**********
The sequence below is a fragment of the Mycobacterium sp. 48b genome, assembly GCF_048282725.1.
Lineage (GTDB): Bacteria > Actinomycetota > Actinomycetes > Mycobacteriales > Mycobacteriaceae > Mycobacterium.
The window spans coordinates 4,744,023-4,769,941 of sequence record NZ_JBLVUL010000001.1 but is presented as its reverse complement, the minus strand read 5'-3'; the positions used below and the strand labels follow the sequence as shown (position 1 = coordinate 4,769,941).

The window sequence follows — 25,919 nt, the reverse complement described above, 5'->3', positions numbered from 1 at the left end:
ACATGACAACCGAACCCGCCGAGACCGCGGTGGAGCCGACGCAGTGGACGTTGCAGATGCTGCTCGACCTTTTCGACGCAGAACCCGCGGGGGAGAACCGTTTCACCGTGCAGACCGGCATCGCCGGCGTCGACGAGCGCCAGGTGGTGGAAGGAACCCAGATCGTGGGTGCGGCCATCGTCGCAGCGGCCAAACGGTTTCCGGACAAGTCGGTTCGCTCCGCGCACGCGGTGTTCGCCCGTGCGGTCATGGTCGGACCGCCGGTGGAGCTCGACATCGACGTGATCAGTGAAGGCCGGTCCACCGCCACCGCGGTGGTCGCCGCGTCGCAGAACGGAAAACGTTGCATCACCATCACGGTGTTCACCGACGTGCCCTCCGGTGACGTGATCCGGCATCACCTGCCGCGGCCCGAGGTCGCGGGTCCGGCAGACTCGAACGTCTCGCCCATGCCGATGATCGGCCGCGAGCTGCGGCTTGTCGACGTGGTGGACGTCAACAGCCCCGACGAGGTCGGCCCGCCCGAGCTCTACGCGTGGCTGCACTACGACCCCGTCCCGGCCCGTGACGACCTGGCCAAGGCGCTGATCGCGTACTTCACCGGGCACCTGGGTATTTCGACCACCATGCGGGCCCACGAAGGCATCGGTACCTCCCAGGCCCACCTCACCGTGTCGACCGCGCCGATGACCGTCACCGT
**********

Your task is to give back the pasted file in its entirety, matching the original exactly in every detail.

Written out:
The sequence below is a fragment of the Mycobacterium sp. 48b genome, assembly GCF_048282725.1.
Lineage (GTDB): Bacteria > Actinomycetota > Actinomycetes > Mycobacteriales > Mycobacteriaceae > Mycobacterium.
The window spans coordinates 4,744,023-4,769,941 of sequence record NZ_JBLVUL010000001.1 but is presented as its reverse complement, the minus strand read 5'-3'; the positions used below and the strand labels follow the sequence as shown (position 1 = coordinate 4,769,941).

The window sequence follows — 25,919 nt, the reverse complement described above, 5'->3', positions numbered from 1 at the left end:
ACATGACAACCGAACCCGCCGAGACCGCGGTGGAGCCGACGCAGTGGACGTTGCAGATGCTGCTCGACCTTTTCGACGCAGAACCCGCGGGGGAGAACCGTTTCACCGTGCAGACCGGCATCGCCGGCGTCGACGAGCGCCAGGTGGTGGAAGGAACCCAGATCGTGGGTGCGGCCATCGTCGCAGCGGCCAAACGGTTTCCGGACAAGTCGGTTCGCTCCGCGCACGCGGTGTTCGCCCGTGCGGTCATGGTCGGACCGCCGGTGGAGCTCGACATCGACGTGATCAGTGAAGGCCGGTCCACCGCCACCGCGGTGGTCGCCGCGTCGCAGAACGGAAAACGTTGCATCACCATCACGGTGTTCACCGACGTGCCCTCCGGTGACGTGATCCGGCATCACCTGCCGCGGCCCGAGGTCGCGGGTCCGGCAGACTCGAACGTCTCGCCCATGCCGATGATCGGCCGCGAGCTGCGGCTTGTCGACGTGGTGGACGTCAACAGCCCCGACGAGGTCGGCCCGCCCGAGCTCTACGCGTGGCTGCACTACGACCCCGTCCCGGCCCGTGACGACCTGGCCAAGGCGCTGATCGCGTACTTCACCGGGCACCTGGGTATTTCGACCACCATGCGGGCCCACGAAGGCATCGGTACCTCCCAGGCCCACCTCACCGTGTCGACCGCGCCGATGACCGTCACCGT